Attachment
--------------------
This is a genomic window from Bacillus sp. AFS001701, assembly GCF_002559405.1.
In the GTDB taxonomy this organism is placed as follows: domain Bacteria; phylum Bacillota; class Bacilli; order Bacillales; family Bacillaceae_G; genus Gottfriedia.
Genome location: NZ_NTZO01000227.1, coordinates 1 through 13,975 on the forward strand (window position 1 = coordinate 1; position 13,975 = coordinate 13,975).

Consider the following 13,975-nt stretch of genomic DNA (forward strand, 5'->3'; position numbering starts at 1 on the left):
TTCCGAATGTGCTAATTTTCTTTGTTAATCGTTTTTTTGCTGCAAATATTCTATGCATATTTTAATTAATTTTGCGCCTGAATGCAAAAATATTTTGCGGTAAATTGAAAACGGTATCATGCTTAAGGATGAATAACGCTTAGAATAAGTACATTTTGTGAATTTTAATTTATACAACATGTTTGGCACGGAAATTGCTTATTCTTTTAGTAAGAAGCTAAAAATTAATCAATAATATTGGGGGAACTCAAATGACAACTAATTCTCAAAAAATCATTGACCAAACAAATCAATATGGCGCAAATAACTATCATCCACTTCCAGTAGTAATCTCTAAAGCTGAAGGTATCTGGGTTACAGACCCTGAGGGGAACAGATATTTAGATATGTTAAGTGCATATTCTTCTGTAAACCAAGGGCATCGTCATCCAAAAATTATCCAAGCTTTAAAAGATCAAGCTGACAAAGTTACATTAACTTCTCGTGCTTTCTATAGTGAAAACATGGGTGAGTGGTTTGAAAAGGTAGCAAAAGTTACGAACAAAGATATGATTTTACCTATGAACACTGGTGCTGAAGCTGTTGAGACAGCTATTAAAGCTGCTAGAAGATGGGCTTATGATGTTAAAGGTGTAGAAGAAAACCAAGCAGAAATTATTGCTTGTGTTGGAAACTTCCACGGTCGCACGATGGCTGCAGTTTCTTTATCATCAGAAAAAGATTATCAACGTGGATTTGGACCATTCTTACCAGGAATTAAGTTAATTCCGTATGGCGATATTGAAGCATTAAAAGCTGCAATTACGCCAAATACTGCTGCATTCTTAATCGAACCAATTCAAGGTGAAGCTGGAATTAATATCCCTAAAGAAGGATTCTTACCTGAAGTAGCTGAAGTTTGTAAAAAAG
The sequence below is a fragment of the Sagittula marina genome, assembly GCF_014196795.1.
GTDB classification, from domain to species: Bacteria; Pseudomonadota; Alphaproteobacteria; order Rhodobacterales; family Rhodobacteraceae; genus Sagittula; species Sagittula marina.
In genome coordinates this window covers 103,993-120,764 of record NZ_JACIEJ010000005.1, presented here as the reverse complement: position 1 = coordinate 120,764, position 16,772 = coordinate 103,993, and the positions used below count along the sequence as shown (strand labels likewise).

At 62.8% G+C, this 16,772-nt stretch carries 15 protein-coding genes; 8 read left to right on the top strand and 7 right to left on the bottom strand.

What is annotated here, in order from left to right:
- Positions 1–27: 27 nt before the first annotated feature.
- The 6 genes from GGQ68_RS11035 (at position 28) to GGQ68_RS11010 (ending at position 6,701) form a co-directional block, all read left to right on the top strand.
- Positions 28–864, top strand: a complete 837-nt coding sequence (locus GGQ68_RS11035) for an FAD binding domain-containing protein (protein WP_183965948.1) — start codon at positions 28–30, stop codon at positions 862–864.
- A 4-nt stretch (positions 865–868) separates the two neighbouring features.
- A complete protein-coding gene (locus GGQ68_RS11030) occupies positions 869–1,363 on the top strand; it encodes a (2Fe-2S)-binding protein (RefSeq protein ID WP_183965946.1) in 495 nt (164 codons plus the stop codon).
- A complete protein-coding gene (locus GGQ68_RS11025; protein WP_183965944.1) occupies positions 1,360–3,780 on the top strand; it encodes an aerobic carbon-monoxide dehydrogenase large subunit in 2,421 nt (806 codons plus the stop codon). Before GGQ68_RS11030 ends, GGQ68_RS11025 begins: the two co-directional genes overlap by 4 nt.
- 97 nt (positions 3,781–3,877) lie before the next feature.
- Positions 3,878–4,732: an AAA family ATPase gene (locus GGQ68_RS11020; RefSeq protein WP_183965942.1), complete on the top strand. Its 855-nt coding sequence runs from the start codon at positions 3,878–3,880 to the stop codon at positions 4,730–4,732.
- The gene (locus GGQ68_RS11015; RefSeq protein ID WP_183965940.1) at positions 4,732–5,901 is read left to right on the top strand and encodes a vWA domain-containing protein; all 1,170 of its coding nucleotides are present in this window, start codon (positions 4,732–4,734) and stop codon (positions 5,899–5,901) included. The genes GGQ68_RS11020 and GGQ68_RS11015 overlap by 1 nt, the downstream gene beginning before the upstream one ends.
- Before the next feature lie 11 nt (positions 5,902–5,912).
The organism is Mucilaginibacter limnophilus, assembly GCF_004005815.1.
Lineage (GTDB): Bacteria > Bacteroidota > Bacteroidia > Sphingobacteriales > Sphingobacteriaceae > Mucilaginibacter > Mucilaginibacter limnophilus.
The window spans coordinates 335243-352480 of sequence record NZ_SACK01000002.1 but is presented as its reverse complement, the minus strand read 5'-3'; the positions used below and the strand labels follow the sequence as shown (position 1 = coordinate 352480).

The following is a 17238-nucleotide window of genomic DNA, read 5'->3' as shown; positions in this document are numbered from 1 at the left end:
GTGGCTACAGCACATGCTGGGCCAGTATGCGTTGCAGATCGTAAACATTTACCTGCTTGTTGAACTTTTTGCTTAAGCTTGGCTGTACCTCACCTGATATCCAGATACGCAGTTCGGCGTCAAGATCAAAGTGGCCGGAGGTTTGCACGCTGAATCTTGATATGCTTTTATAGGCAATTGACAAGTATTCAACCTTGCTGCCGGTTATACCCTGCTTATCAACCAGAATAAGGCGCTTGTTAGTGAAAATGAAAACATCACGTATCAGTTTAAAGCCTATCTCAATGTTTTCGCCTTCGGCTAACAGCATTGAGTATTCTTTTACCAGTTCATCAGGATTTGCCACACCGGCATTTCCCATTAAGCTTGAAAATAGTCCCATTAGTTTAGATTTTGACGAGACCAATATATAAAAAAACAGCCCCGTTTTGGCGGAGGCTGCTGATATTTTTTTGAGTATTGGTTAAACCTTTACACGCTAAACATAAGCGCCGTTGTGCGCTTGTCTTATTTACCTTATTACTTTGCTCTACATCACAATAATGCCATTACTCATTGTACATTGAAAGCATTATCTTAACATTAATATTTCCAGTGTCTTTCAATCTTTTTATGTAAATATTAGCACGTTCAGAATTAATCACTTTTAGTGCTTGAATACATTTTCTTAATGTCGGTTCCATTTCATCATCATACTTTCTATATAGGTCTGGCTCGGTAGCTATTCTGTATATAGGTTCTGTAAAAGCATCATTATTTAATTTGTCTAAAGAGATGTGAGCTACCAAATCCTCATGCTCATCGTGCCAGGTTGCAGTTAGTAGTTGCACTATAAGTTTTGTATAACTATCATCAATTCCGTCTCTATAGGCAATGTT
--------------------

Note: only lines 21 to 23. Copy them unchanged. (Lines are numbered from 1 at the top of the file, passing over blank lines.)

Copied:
The organism is Mucilaginibacter limnophilus, assembly GCF_004005815.1.
Lineage (GTDB): Bacteria > Bacteroidota > Bacteroidia > Sphingobacteriales > Sphingobacteriaceae > Mucilaginibacter > Mucilaginibacter limnophilus.
The window spans coordinates 335243-352480 of sequence record NZ_SACK01000002.1 but is presented as its reverse complement, the minus strand read 5'-3'; the positions used below and the strand labels follow the sequence as shown (position 1 = coordinate 352480).